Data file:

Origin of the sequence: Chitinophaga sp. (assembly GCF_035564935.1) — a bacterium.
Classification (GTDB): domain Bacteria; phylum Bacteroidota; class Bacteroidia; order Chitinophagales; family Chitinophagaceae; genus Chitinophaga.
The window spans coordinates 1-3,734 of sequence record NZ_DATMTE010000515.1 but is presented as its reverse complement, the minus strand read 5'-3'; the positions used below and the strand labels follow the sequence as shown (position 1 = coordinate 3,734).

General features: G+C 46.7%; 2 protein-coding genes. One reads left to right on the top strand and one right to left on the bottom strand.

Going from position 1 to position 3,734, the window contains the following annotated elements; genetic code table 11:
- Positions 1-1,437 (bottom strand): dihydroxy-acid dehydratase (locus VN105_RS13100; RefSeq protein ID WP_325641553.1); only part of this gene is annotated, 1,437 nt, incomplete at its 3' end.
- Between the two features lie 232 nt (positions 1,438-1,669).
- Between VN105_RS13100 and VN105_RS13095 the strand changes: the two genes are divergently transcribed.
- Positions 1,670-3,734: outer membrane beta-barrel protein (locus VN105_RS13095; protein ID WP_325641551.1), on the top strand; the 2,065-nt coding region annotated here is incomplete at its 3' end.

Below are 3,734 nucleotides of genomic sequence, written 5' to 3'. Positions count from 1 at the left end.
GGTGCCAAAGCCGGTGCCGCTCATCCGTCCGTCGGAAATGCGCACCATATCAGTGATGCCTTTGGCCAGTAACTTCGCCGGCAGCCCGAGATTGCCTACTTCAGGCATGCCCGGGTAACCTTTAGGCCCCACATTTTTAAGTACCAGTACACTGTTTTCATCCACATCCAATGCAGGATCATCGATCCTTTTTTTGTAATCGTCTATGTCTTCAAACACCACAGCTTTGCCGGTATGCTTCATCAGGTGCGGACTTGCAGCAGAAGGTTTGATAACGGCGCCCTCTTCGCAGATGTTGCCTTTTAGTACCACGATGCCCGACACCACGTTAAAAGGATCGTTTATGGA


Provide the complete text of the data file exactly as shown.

Origin of the sequence: Chitinophaga sp. (assembly GCF_035564935.1) — a bacterium.
Classification (GTDB): domain Bacteria; phylum Bacteroidota; class Bacteroidia; order Chitinophagales; family Chitinophagaceae; genus Chitinophaga.
The window spans coordinates 1-3,734 of sequence record NZ_DATMTE010000515.1 but is presented as its reverse complement, the minus strand read 5'-3'; the positions used below and the strand labels follow the sequence as shown (position 1 = coordinate 3,734).

General features: G+C 46.7%; 2 protein-coding genes. One reads left to right on the top strand and one right to left on the bottom strand.

Going from position 1 to position 3,734, the window contains the following annotated elements; genetic code table 11:
- Positions 1-1,437 (bottom strand): dihydroxy-acid dehydratase (locus VN105_RS13100; RefSeq protein ID WP_325641553.1); only part of this gene is annotated, 1,437 nt, incomplete at its 3' end.
- Between the two features lie 232 nt (positions 1,438-1,669).
- Between VN105_RS13100 and VN105_RS13095 the strand changes: the two genes are divergently transcribed.
- Positions 1,670-3,734: outer membrane beta-barrel protein (locus VN105_RS13095; protein ID WP_325641551.1), on the top strand; the 2,065-nt coding region annotated here is incomplete at its 3' end.

Below are 3,734 nucleotides of genomic sequence, written 5' to 3'. Positions count from 1 at the left end.
GGTGCCAAAGCCGGTGCCGCTCATCCGTCCGTCGGAAATGCGCACCATATCAGTGATGCCTTTGGCCAGTAACTTCGCCGGCAGCCCGAGATTGCCTACTTCAGGCATGCCCGGGTAACCTTTAGGCCCCACATTTTTAAGTACCAGTACACTGTTTTCATCCACATCCAATGCAGGATCATCGATCCTTTTTTTGTAATCGTCTATGTCTTCAAACACCACAGCTTTGCCGGTATGCTTCATCAGGTGCGGACTTGCAGCAGAAGGTTTGATAACGGCGCCCTCTTCGCAGATGTTGCCTTTTAGTACCACGATGCCCGACACCACGTTAAAAGGATCGTTTATGGA